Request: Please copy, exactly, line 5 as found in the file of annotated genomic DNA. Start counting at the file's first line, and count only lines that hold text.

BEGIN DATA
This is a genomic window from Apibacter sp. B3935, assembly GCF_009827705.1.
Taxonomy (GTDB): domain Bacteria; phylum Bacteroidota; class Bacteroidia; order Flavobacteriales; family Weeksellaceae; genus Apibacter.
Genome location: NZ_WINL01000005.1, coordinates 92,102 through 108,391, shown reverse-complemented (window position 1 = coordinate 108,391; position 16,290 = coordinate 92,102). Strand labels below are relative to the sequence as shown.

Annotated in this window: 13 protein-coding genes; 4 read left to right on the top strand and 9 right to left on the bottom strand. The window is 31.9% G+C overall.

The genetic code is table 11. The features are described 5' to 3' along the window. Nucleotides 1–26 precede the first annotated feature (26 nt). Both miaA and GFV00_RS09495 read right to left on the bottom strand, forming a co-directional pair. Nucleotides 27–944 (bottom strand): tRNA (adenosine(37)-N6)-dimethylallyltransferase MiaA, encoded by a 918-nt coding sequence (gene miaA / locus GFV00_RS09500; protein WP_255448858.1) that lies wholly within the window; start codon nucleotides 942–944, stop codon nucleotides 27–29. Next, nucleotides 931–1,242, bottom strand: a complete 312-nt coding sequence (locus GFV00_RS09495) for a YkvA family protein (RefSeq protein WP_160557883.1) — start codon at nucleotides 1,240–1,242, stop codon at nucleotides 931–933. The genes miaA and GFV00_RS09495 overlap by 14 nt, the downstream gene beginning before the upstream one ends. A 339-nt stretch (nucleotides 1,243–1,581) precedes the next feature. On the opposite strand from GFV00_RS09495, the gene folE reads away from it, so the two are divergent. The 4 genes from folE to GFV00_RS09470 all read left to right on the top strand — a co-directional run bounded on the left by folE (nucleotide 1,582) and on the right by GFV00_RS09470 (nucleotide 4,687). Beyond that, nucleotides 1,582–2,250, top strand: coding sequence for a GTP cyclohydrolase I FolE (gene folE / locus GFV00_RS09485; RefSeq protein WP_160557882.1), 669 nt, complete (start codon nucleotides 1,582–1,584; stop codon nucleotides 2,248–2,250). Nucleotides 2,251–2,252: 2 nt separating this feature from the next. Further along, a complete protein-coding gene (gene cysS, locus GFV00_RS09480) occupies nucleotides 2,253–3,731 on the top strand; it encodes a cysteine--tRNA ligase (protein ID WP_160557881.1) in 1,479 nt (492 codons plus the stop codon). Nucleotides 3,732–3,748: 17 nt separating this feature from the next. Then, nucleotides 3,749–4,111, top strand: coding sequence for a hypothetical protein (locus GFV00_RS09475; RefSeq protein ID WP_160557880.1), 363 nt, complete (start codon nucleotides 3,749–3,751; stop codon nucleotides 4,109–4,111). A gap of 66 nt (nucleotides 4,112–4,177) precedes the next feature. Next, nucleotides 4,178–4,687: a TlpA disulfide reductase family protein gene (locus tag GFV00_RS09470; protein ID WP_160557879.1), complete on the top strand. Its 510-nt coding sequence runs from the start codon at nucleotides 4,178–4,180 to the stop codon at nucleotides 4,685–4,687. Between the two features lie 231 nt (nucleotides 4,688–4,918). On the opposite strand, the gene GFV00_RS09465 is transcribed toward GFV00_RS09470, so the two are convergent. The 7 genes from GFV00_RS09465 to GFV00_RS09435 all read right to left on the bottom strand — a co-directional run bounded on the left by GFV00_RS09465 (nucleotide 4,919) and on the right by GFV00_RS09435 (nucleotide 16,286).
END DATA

The genetic code is table 11. The features are described 5' to 3' along the window. Nucleotides 1–26 precede the first annotated feature (26 nt). Both miaA and GFV00_RS09495 read right to left on the bottom strand, forming a co-directional pair. Nucleotides 27–944 (bottom strand): tRNA (adenosine(37)-N6)-dimethylallyltransferase MiaA, encoded by a 918-nt coding sequence (gene miaA / locus GFV00_RS09500; protein WP_255448858.1) that lies wholly within the window; start codon nucleotides 942–944, stop codon nucleotides 27–29. Next, nucleotides 931–1,242, bottom strand: a complete 312-nt coding sequence (locus GFV00_RS09495) for a YkvA family protein (RefSeq protein WP_160557883.1) — start codon at nucleotides 1,240–1,242, stop codon at nucleotides 931–933. The genes miaA and GFV00_RS09495 overlap by 14 nt, the downstream gene beginning before the upstream one ends. A 339-nt stretch (nucleotides 1,243–1,581) precedes the next feature. On the opposite strand from GFV00_RS09495, the gene folE reads away from it, so the two are divergent. The 4 genes from folE to GFV00_RS09470 all read left to right on the top strand — a co-directional run bounded on the left by folE (nucleotide 1,582) and on the right by GFV00_RS09470 (nucleotide 4,687). Beyond that, nucleotides 1,582–2,250, top strand: coding sequence for a GTP cyclohydrolase I FolE (gene folE / locus GFV00_RS09485; RefSeq protein WP_160557882.1), 669 nt, complete (start codon nucleotides 1,582–1,584; stop codon nucleotides 2,248–2,250). Nucleotides 2,251–2,252: 2 nt separating this feature from the next. Further along, a complete protein-coding gene (gene cysS, locus GFV00_RS09480) occupies nucleotides 2,253–3,731 on the top strand; it encodes a cysteine--tRNA ligase (protein ID WP_160557881.1) in 1,479 nt (492 codons plus the stop codon). Nucleotides 3,732–3,748: 17 nt separating this feature from the next. Then, nucleotides 3,749–4,111, top strand: coding sequence for a hypothetical protein (locus GFV00_RS09475; RefSeq protein ID WP_160557880.1), 363 nt, complete (start codon nucleotides 3,749–3,751; stop codon nucleotides 4,109–4,111). A gap of 66 nt (nucleotides 4,112–4,177) precedes the next feature. Next, nucleotides 4,178–4,687: a TlpA disulfide reductase family protein gene (locus tag GFV00_RS09470; protein ID WP_160557879.1), complete on the top strand. Its 510-nt coding sequence runs from the start codon at nucleotides 4,178–4,180 to the stop codon at nucleotides 4,685–4,687. Between the two features lie 231 nt (nucleotides 4,688–4,918). On the opposite strand, the gene GFV00_RS09465 is transcribed toward GFV00_RS09470, so the two are convergent. The 7 genes from GFV00_RS09465 to GFV00_RS09435 all read right to left on the bottom strand — a co-directional run bounded on the left by GFV00_RS09465 (nucleotide 4,919) and on the right by GFV00_RS09435 (nucleotide 16,286).